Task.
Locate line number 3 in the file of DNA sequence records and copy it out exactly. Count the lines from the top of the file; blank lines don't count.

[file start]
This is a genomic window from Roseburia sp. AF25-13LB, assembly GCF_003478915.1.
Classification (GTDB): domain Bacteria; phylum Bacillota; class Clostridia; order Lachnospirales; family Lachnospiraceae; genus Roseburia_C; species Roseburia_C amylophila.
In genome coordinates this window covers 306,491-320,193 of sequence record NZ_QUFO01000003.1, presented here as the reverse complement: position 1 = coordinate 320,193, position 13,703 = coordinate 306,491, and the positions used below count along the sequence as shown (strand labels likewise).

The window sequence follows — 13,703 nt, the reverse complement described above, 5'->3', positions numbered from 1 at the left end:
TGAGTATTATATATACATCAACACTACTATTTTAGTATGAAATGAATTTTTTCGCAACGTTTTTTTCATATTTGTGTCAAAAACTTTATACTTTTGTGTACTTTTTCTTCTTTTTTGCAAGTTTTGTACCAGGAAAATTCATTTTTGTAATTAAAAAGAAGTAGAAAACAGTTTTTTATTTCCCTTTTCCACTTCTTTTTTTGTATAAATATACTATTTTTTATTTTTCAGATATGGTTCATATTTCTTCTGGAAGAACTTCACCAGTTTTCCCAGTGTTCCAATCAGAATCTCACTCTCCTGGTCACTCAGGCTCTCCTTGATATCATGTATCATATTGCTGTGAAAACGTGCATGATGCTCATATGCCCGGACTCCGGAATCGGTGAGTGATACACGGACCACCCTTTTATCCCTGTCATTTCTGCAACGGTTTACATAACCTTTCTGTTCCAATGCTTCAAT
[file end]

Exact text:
In genome coordinates this window covers 306,491-320,193 of sequence record NZ_QUFO01000003.1, presented here as the reverse complement: position 1 = coordinate 320,193, position 13,703 = coordinate 306,491, and the positions used below count along the sequence as shown (strand labels likewise).